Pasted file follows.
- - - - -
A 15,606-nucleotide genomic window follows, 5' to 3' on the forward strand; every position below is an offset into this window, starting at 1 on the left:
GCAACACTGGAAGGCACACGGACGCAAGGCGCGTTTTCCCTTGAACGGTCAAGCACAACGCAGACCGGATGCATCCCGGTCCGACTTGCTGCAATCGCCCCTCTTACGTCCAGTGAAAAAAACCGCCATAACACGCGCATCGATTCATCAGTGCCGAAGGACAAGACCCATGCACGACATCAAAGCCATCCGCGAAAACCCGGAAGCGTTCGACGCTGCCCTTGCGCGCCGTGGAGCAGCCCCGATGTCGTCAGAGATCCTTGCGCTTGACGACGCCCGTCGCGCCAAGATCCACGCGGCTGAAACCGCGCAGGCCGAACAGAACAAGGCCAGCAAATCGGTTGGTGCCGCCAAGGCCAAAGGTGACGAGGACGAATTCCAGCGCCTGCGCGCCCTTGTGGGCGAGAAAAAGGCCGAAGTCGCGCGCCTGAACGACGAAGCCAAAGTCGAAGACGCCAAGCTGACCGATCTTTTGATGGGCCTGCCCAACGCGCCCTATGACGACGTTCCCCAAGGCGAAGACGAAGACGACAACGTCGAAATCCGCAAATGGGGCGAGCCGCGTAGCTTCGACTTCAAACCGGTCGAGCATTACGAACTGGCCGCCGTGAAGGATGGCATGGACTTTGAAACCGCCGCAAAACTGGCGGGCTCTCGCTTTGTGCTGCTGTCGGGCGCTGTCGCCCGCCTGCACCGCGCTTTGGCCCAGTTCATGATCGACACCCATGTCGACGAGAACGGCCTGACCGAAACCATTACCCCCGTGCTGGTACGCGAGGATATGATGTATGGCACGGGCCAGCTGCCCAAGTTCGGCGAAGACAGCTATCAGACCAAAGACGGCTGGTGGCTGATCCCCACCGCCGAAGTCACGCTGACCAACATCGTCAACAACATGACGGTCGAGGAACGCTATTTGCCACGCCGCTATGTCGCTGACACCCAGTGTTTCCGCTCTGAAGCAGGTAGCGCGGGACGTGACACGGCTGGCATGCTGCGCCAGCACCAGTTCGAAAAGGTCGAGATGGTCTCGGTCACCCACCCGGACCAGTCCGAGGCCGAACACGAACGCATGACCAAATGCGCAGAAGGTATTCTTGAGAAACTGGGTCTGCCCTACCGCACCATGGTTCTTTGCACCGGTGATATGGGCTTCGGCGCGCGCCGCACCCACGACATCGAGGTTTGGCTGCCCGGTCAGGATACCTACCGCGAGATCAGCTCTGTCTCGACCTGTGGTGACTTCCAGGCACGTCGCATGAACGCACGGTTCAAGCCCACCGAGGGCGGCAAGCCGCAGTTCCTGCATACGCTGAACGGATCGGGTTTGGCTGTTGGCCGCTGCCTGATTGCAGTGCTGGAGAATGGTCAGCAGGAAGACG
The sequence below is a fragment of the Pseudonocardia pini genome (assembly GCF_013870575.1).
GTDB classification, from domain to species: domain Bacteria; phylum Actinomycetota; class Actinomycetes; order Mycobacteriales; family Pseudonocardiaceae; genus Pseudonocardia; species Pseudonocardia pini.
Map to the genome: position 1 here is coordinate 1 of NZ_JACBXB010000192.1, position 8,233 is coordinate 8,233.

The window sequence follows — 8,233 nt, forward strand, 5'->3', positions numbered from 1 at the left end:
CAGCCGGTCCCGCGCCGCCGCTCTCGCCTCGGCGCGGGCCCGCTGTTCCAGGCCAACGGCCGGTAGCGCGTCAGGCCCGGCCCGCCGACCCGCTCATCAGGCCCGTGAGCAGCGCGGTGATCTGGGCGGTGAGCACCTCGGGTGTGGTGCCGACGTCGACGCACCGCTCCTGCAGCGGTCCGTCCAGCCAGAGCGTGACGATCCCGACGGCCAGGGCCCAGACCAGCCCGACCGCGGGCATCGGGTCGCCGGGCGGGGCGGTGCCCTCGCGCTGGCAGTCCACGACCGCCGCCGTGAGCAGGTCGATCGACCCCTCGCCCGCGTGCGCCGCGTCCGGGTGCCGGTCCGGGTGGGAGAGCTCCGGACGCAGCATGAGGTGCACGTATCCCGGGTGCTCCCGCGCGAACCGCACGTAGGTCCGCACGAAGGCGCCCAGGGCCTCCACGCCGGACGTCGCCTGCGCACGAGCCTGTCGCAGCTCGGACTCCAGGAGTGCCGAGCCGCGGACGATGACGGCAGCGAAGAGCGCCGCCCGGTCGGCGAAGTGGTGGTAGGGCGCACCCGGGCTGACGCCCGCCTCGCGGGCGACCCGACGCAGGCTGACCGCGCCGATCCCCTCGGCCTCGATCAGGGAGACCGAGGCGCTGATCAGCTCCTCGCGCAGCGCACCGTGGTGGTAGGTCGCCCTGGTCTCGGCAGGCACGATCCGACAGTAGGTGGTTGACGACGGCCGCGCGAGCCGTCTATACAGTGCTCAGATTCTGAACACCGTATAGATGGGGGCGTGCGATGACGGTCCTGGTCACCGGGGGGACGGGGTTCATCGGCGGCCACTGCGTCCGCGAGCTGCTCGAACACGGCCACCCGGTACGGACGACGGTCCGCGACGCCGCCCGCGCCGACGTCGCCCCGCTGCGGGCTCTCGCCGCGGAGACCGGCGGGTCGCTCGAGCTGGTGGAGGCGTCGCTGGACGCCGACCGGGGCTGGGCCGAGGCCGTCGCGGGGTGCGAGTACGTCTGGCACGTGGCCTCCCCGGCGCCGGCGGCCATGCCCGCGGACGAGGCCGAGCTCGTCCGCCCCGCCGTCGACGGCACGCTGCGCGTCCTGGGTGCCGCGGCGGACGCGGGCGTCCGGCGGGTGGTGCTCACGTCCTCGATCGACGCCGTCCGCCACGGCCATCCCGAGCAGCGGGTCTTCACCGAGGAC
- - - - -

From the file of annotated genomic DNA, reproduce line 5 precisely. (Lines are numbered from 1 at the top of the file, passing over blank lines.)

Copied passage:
Map to the genome: position 1 here is coordinate 1 of NZ_JACBXB010000192.1, position 8,233 is coordinate 8,233.